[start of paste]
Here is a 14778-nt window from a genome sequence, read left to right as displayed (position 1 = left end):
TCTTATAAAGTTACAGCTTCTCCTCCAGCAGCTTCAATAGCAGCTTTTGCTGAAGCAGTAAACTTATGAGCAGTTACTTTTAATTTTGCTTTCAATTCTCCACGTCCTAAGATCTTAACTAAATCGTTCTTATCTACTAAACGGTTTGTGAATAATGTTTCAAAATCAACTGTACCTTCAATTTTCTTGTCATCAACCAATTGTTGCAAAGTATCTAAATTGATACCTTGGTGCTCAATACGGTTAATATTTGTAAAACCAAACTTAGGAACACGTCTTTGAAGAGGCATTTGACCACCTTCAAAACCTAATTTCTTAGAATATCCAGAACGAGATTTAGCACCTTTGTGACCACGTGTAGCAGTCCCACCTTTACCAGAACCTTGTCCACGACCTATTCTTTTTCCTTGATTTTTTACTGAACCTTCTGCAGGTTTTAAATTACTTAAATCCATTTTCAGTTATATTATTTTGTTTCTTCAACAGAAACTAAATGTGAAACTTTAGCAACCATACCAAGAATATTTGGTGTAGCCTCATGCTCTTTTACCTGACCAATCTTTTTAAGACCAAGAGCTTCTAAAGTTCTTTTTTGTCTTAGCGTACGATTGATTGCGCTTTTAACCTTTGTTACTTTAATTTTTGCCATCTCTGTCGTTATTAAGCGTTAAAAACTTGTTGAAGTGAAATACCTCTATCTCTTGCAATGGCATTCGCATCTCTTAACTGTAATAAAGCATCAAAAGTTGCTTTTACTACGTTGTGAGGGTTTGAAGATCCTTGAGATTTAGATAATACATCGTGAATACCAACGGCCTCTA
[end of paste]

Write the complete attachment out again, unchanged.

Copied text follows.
Here is a 14778-nt window from a genome sequence, read left to right as displayed (position 1 = left end):
TCTTATAAAGTTACAGCTTCTCCTCCAGCAGCTTCAATAGCAGCTTTTGCTGAAGCAGTAAACTTATGAGCAGTTACTTTTAATTTTGCTTTCAATTCTCCACGTCCTAAGATCTTAACTAAATCGTTCTTATCTACTAAACGGTTTGTGAATAATGTTTCAAAATCAACTGTACCTTCAATTTTCTTGTCATCAACCAATTGTTGCAAAGTATCTAAATTGATACCTTGGTGCTCAATACGGTTAATATTTGTAAAACCAAACTTAGGAACACGTCTTTGAAGAGGCATTTGACCACCTTCAAAACCTAATTTCTTAGAATATCCAGAACGAGATTTAGCACCTTTGTGACCACGTGTAGCAGTCCCACCTTTACCAGAACCTTGTCCACGACCTATTCTTTTTCCTTGATTTTTTACTGAACCTTCTGCAGGTTTTAAATTACTTAAATCCATTTTCAGTTATATTATTTTGTTTCTTCAACAGAAACTAAATGTGAAACTTTAGCAACCATACCAAGAATATTTGGTGTAGCCTCATGCTCTTTTACCTGACCAATCTTTTTAAGACCAAGAGCTTCTAAAGTTCTTTTTTGTCTTAGCGTACGATTGATTGCGCTTTTAACCTTTGTTACTTTAATTTTTGCCATCTCTGTCGTTATTAAGCGTTAAAAACTTGTTGAAGTGAAATACCTCTATCTCTTGCAATGGCATTCGCATCTCTTAACTGTAATAAAGCATCAAAAGTTGCTTTTACTACGTTGTGAGGGTTTGAAGATCCTTGAGATTTAGATAATACATCGTGAATACCAACGGCCTCTA